summer

 Salmon, Sammy, Salmonella

Summer time is a season of picnics, poolside lunches, and grill outs. Get togethers with friends and family are often centered around food and outdoor activities. Unfortunately, warm weather is also accompanied by a spike in foodborne illness. During summer months, there are often multiple reports of food recalls due to contamination or reported illnesses due to eating unsafe foods. A simple search through recent news almost always reveals cases or recent articles about these sicknesses. Starting in May, there were reports of tuna contaminated with hepatitis A in Hawaii. Additional fish that had been shipped to the mainland also tested positive for hepatitis A, leading to a recall of the contaminated fish to prevent the use of the contaminated fish. Earlier this month, there was a salmonella outbreak linked to a restaurant in Michigan with associated cases in Ohio and Illinois. As such, food safety is not an issue that should be ignored. Below I have outlined the basics of food safety and explained what exactly causes food poisoning.

According to the CDC, “1 in 6 Americans gets sick by consuming contaminated foods or beverages,” leading to approximately 48 million cases of food poisoning every year. That is a lot of preventable sickness affecting our friends, family, and community. These illnesses can be caused by any number of bacteria, parasites, or viruses in our food due to contamination, cross contamination, or improper handling. Symptoms of foodborne illness usually brings to mind vomiting and diarrhea, but they can be as varied as blurred vision, weakness, fever, or even bleeding within the skin. Of course, if the symptoms are not managed appropriately or if the disease is contracted by someone with a compromised immune system, there is a higher risk of hospitalization or even death. The FDA website has a handy table of common pathogens and their disease symptoms, as seen here.

It is also important to note that some people are more susceptible to food poisoning than others. At risk groups of people include the elderly and children because their immune systems are not as effective as the general population, pregnant women, and immunocompromised individuals. Pregnant women are at risk because their immune systems change when they are pregnant. Both the mother and the unborn baby (who does not have a developed immune system) are at risk. Immunocompromised individuals have a weak immune system or are taking medications to prevent immune function as part of another disease treatment plan.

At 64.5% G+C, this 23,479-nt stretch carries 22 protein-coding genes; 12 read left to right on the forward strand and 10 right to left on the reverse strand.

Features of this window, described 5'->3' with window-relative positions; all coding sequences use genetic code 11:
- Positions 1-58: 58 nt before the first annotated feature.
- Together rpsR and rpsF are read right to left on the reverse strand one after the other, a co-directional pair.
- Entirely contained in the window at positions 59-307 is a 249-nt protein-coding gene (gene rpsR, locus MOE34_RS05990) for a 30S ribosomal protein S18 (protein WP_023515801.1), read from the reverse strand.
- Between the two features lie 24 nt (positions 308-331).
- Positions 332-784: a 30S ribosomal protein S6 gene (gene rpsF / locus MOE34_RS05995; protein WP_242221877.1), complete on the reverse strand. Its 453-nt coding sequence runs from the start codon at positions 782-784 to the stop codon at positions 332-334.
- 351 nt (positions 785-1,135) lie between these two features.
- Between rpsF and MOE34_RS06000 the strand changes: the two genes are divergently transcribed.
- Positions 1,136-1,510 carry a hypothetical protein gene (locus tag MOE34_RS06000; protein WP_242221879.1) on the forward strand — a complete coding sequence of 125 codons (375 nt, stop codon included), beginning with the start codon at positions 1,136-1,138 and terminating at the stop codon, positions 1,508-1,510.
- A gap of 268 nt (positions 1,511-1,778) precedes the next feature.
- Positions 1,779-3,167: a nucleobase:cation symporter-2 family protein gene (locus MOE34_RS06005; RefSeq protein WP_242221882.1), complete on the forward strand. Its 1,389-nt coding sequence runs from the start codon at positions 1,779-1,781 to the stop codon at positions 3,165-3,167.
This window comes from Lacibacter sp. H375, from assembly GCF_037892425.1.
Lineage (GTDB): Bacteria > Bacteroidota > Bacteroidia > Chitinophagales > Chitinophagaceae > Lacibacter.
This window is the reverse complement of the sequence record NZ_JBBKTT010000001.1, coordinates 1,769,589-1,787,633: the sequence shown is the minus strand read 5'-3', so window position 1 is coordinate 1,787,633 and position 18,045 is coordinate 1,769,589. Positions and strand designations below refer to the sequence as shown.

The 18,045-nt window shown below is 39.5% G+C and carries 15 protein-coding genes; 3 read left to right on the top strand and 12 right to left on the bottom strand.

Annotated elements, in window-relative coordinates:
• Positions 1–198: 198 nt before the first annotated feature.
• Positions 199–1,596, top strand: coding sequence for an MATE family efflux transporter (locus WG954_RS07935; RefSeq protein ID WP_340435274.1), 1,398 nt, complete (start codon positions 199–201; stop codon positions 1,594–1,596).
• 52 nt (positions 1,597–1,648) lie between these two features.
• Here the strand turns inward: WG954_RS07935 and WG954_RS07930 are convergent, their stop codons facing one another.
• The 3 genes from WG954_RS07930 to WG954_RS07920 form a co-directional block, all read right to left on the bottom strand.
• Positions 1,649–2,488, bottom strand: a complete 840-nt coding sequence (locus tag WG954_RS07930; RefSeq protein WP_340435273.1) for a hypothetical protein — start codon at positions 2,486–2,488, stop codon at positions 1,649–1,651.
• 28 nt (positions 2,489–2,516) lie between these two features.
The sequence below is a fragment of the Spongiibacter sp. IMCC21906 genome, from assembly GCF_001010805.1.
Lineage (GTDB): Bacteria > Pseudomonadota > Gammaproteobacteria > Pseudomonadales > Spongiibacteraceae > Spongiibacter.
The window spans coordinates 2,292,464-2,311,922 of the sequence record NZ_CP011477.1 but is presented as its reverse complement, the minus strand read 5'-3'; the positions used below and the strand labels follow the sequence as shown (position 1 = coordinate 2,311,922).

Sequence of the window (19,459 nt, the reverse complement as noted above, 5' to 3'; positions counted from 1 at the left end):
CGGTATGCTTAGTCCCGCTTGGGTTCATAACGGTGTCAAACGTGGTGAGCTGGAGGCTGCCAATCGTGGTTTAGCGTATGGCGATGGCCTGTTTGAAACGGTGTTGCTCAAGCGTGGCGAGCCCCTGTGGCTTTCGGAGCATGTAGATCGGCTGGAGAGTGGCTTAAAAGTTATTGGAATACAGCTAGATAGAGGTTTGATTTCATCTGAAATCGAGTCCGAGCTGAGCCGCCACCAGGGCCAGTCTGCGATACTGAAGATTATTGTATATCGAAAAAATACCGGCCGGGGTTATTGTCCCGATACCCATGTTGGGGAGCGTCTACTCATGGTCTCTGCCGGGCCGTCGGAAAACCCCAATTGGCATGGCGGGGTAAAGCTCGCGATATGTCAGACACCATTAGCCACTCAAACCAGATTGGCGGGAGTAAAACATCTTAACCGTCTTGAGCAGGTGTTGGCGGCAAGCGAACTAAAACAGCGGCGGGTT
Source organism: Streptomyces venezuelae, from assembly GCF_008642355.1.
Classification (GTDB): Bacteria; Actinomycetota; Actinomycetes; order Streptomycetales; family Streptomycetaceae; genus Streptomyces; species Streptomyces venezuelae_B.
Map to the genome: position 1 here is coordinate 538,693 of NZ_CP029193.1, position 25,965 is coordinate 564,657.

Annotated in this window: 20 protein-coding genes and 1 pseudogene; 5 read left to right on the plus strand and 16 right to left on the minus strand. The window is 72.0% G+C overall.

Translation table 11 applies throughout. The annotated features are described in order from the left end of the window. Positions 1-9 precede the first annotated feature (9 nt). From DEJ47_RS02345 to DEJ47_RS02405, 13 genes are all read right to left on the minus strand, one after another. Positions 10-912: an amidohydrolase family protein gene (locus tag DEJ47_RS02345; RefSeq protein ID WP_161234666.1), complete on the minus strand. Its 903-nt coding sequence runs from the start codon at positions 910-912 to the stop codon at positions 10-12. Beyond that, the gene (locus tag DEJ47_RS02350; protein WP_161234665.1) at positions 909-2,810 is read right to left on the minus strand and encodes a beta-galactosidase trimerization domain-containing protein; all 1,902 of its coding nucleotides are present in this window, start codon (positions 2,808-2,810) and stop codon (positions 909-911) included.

Some foods are also at a higher risk of carrying disease carrying pathogens than others. For example, uncooked or improperly cooked meat, fish, shellfish, eggs, and poultry can be dangerous if consumed. Unpasteurized milk, juice, diary products, and cheeses. Unwashed produce and raw sprouts can also carry risk. Proper food safety and preparation can help reduce the risk of eating contaminated food or spreading germs from person to person.

So, what can you do to reduce your likelihood of contracting a foodborne illness? There are 5 easy to follow tips for safer foods outlined by the WHO. The first is to keep yourself and your kitchen clean by washing your hands and all surfaces that food comes into contact with. This can help reduce contamination by common germs. The second is to keep raw foods separate from cooked food, including using separate utensils, cutting boards, and containers. Raw food, especially meat, fish, and poultry, contain microscopic organisms that can make you sick and can contaminate your cooked foods or raw produce. This leads to ther third tip. Properly cooked and prepared foods significantly reduce your risk of food poisoning because it kills harmful bacteria. Furthermore, store foods promptly after eating, and keep the foods that are being served at an appropriate temperature. When food becomes room temperature, this is the perfect environment for microorganisms to grow and multiply, increasing your chances of getting sick. This is why food at picnics and parties pose such a risk. Additionally, be sure that all the food you are eating is fresh, properly prepared, and cleaned with clean, safe water.

Although foodborne illnesses seem daunting, simple rules and food handling procedures can help keep you and your family safe this summer. Don’t cancel your summer beach bash simply because you fear eating warm potato salad. Instead, prepare ahead and have a little responsibility during your party to ensure that all your guests are safe. After all, taking a minute to put uneaten food in the fridge or wipe down counter tops is a small sacrifice to make when the alternative is hearing about how ill your friends feel the next day! Have a safe and fun summer in the sun!

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